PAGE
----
“The conversion is simple for VR arcade cabinets that use HTC Vive or VIVE Pro,” commented Davenport. “Operators receive a kit with our fully armored modified Focus 3 headsets, our durable, 2-year warrantied cables, and all the software the operator needs for the upgrade. It all comes with detailed instructions and only takes a few hours to install.”
Another benefit of this conversion is that it eliminates the Lighthouse tracking system, which can often suffer component failure or interference from other VR games. This gives operators more flexibility on game placement in the arcade.”
VRsenal started shipping this upgrade kit to select LAI’s Virtual Rabbids – The Big Ride operators. They’re also working on upgrades for other VR systems running VIVE headsets. “We will then start converting systems that run on headsets from other manufacturers, like the discontinued HP Reverb,” added Davenport. Some manufacturers incorporated the Reverb into their VR products because it was inexpensive and didn’t require Lighthouse tracking. But feedback from operators in the field has proven that the Reverb is not rugged or reliable enough for our industry.”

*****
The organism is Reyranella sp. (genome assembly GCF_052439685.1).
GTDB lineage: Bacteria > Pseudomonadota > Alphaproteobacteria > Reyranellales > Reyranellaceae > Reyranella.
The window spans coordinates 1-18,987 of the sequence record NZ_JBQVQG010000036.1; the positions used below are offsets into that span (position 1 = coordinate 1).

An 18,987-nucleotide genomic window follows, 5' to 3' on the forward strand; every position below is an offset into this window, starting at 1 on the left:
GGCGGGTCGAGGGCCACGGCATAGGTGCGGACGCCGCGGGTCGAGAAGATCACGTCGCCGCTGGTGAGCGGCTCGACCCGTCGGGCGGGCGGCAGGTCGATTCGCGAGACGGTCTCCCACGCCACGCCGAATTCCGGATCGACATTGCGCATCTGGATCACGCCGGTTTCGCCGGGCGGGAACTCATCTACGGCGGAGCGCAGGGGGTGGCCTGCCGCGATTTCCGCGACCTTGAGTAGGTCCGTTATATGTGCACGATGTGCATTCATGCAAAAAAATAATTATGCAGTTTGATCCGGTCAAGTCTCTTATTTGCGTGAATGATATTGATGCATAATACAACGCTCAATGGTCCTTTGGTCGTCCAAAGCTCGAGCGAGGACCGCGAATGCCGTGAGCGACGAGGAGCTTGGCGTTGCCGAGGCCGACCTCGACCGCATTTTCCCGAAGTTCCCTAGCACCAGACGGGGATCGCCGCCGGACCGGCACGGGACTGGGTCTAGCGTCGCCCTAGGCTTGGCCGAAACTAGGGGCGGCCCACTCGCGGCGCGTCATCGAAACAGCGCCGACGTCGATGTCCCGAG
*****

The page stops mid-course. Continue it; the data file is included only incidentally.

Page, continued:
VRsenal is making headset retrofit kits for Virtual Rabbids (above), which used a previous iteration of the VIVE headset, and is working on kits for other makers’ headsets as well.
Early adopters of VR arcade games have paid the price of constantly replacing headset cables and other hardware because the games earn, and players love them. The suppliers seemed OK with the status quo, but the products must become bulletproof for VR to “cross the chasm” to the mainstream market. VRsenal is in discussions with major amusement factories about licensing their technology to reduce the burden on operators. “We want to help everyone solve this problem,” Davenport remarked. “They say a rising tide lifts all ships. We know that if VR becomes easier and more reliable, the VR market will continue to grow, and we will grow with it.”